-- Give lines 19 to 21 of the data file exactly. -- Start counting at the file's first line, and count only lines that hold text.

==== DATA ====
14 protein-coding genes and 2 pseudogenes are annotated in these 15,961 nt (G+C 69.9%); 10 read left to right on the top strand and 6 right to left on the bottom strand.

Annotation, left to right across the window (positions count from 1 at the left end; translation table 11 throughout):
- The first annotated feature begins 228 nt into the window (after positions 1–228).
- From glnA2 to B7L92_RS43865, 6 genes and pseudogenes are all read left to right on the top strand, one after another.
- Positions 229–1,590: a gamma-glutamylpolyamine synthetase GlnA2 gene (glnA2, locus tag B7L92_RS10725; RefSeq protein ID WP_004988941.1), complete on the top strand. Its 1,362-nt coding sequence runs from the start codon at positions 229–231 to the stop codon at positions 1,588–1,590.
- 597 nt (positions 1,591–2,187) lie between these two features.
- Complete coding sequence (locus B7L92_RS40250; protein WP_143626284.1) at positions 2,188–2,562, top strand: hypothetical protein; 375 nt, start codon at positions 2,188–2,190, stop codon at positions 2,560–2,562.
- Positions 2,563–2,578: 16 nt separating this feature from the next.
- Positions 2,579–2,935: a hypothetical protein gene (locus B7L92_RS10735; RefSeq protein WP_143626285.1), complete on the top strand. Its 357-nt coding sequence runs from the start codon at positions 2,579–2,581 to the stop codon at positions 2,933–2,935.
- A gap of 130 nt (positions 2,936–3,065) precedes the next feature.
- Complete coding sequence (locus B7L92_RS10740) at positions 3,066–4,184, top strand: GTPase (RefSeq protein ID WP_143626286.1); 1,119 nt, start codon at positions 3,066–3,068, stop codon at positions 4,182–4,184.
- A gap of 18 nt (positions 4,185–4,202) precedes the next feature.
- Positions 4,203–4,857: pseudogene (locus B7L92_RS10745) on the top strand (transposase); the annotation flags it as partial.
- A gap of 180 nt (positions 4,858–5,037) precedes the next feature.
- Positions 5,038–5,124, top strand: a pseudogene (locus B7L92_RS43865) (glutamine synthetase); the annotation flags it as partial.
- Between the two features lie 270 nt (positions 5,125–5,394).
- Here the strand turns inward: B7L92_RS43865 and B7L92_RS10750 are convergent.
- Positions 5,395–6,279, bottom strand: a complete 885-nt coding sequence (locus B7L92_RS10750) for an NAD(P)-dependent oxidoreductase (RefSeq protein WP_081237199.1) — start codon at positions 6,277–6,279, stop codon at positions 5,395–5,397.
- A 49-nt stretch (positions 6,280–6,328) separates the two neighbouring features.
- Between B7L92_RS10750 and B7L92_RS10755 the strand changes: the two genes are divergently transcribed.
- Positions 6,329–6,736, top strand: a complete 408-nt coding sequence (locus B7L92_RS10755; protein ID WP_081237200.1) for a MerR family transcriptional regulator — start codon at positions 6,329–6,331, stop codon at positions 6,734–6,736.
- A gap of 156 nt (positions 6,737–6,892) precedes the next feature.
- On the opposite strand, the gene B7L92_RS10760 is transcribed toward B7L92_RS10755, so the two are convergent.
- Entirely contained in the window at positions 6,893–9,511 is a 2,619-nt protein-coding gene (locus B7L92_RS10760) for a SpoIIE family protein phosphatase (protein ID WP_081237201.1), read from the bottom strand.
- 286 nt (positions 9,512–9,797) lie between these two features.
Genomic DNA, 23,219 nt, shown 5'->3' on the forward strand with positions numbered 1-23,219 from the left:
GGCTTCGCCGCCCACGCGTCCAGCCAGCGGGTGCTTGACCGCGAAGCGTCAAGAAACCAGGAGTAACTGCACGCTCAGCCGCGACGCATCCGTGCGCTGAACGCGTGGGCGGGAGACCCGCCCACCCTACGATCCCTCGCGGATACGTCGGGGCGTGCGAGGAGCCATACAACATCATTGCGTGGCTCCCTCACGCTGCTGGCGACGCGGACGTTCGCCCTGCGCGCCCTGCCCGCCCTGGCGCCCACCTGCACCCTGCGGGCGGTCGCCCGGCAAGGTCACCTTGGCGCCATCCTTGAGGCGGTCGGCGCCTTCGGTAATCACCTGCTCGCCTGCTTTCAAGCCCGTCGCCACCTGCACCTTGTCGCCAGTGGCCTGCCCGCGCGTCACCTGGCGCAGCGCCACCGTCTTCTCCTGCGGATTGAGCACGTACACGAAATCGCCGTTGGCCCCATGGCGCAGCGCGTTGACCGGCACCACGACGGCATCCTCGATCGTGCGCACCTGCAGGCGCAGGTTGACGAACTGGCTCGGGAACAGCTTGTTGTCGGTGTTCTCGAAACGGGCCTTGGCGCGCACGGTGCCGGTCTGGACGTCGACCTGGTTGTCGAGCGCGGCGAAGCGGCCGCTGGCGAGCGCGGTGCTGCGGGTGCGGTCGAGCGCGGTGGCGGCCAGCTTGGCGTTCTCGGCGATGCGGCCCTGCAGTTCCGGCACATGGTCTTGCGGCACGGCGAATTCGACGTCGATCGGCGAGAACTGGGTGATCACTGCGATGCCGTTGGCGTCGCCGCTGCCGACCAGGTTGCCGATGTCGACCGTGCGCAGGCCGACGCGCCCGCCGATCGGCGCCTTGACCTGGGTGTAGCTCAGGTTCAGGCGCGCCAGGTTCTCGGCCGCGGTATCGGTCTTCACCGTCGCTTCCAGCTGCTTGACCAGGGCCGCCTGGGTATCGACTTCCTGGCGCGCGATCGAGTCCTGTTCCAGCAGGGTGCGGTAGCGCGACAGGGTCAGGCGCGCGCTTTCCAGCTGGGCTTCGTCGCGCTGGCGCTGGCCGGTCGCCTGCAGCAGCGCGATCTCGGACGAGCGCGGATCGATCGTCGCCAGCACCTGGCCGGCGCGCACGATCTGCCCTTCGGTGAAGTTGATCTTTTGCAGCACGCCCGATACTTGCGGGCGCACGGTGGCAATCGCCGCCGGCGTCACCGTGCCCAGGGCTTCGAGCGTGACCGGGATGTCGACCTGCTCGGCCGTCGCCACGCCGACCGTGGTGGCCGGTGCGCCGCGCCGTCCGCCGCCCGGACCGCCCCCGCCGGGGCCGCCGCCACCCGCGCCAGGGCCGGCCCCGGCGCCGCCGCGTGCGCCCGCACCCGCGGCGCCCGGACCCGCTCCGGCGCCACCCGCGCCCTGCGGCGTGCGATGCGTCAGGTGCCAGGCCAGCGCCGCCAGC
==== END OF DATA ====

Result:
- A 49-nt stretch (positions 6,280–6,328) separates the two neighbouring features.
- Between B7L92_RS10750 and B7L92_RS10755 the strand changes: the two genes are divergently transcribed.
- Positions 6,329–6,736, top strand: a complete 408-nt coding sequence (locus B7L92_RS10755; protein ID WP_081237200.1) for a MerR family transcriptional regulator — start codon at positions 6,329–6,331, stop codon at positions 6,734–6,736.